Vic came with me to the lunch with my supervisors and my examiners and Katie joined too with another welcome hug (and a fantastic Viva present, a llama lamp!). My mind was still spinning. The journey was over although I knew I still had corrections to do but I was confident in getting them done in a quick turnaround. After an hour or so, I thanked my examiners once again and my supervisors and was given what I was told is a tradition for passing a viva. A giant bottle of Champagne from Fran!

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Post Viva smiles!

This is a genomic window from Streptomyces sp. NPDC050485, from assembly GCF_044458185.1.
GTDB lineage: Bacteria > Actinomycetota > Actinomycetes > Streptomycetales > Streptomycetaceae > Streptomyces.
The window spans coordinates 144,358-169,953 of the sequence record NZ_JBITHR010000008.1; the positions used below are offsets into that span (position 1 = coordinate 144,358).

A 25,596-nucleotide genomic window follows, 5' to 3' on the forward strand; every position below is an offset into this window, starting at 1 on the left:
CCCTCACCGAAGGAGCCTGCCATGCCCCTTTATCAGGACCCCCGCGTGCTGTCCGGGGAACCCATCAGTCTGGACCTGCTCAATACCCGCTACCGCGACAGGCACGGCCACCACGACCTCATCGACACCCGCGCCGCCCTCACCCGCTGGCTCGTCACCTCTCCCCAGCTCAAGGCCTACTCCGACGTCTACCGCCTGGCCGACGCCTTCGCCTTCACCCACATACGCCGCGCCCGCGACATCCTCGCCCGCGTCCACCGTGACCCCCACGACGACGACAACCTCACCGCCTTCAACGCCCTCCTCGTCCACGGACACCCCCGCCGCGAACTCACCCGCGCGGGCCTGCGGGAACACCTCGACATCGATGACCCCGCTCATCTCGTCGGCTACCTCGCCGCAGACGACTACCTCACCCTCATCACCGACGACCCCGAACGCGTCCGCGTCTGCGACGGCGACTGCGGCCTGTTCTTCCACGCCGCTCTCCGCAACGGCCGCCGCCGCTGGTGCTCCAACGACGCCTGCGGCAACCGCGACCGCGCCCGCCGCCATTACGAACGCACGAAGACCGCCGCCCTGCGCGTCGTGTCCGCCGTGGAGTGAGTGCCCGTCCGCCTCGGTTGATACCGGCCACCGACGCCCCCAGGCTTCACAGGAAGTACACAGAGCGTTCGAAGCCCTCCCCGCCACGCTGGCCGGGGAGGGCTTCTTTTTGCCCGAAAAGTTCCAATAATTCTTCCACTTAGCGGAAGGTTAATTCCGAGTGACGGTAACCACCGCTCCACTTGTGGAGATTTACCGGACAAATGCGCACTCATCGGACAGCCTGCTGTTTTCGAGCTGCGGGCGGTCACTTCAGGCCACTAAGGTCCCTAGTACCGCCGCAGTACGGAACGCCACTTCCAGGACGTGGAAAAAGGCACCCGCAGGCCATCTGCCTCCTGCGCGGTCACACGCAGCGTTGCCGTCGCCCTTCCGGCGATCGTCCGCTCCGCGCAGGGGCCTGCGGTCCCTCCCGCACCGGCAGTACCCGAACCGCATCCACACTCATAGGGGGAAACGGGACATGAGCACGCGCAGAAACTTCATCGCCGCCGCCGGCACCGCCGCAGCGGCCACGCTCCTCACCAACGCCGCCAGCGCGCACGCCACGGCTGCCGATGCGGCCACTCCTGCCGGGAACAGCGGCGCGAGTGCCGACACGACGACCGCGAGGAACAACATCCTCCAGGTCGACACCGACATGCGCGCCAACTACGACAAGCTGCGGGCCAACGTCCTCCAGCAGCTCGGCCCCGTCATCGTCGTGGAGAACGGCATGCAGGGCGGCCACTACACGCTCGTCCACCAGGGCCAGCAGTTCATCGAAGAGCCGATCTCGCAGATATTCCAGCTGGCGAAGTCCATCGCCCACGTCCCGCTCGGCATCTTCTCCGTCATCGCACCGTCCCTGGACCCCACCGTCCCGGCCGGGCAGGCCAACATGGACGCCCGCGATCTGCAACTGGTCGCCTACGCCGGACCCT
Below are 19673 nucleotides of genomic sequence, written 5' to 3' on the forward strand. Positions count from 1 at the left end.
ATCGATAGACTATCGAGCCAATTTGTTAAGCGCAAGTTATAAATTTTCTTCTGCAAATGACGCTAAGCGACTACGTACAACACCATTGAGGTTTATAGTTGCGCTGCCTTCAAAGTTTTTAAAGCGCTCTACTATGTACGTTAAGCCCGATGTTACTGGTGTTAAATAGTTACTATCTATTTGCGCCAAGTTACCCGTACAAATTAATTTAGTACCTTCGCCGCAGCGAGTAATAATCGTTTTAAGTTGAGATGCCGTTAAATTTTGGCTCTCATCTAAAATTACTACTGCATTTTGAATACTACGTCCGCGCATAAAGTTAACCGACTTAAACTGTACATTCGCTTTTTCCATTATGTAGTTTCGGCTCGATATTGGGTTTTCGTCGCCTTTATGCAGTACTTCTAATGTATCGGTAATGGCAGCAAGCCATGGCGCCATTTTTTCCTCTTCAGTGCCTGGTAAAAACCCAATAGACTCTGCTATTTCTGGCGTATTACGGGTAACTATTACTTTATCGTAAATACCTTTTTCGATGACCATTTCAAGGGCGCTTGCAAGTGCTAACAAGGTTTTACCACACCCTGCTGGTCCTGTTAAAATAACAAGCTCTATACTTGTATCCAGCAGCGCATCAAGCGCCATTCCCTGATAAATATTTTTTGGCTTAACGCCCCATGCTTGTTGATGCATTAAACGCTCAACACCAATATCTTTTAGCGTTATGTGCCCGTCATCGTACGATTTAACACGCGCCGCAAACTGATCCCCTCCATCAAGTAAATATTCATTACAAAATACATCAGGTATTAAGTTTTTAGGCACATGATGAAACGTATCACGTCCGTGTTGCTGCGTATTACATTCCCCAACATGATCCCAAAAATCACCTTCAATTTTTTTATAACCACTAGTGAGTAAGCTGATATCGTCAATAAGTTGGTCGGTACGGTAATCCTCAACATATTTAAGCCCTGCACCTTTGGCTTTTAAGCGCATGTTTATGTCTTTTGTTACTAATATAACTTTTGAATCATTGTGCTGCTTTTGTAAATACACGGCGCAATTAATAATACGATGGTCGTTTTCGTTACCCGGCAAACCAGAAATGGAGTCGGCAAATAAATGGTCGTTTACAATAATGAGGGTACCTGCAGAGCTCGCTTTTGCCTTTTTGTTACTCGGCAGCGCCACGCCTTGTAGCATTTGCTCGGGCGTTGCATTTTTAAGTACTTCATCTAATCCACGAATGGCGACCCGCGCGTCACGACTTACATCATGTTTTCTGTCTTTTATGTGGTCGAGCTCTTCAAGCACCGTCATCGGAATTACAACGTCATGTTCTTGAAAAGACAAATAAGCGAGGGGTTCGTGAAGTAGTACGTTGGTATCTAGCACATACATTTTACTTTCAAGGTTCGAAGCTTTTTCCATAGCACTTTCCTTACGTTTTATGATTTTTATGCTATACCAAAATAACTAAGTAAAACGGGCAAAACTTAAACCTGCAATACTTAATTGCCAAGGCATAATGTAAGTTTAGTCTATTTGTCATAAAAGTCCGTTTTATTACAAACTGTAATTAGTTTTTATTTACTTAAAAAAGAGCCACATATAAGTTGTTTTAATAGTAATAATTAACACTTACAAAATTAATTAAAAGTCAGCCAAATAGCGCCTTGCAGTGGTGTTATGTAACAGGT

I walked back with Vic and Katie to the office, just like so many times before. And that’s where it all feels like a double-edged sword for me, a victory and a loss at the same time. I’ve come and did my duty, I’ve fought my fight and I’ve won, I’ve finished, I’ve survived. Yet, I feel guilty that I’m not back in the fight with them anymore, I feel guilty that I won’t be in the office anymore, I feel guilty that I’m on the other side while they’re preparing to go through it all. They’re not colleagues, they’re not even friends or close friends, they’re more than that, so much more than that to me. They truly are a family to me, there are no other people I would have wanted to share this journey with, to stand shoulder to shoulder within this PhD war. In a war where everything does its best to not make you succeed, in a war which makes you doubt your abilities and in a war which takes you to some incredible lows, they’ve been there, a beacon of friendship, advice, solitude, a light in the dark. H105 and its occupants had become a sanctuary in the chaos. A bond that was forged in adversity would never be broken. We’ve faced it all together. I am forever indebted to them for everything, to them, to Laura, to Rosie and the rest of the PGR community. No words can ever express just how much they have meant to me on this journey. We’ve had highs and lows, we’ve laughed in the sun and we’ve wiped tears away in the rain. We’ve travelled to conferences together and had European adventures. We’ve been rocked by life and we’ve each been a shoulder to cry on. We’ve dropped everything to race to be there when tragedy has struck. We’ve celebrated the little and the big wins as if they were our own. I had to fight back a little tear as I read in my card “we are the fellowship of the PhD”. They mean everything to me.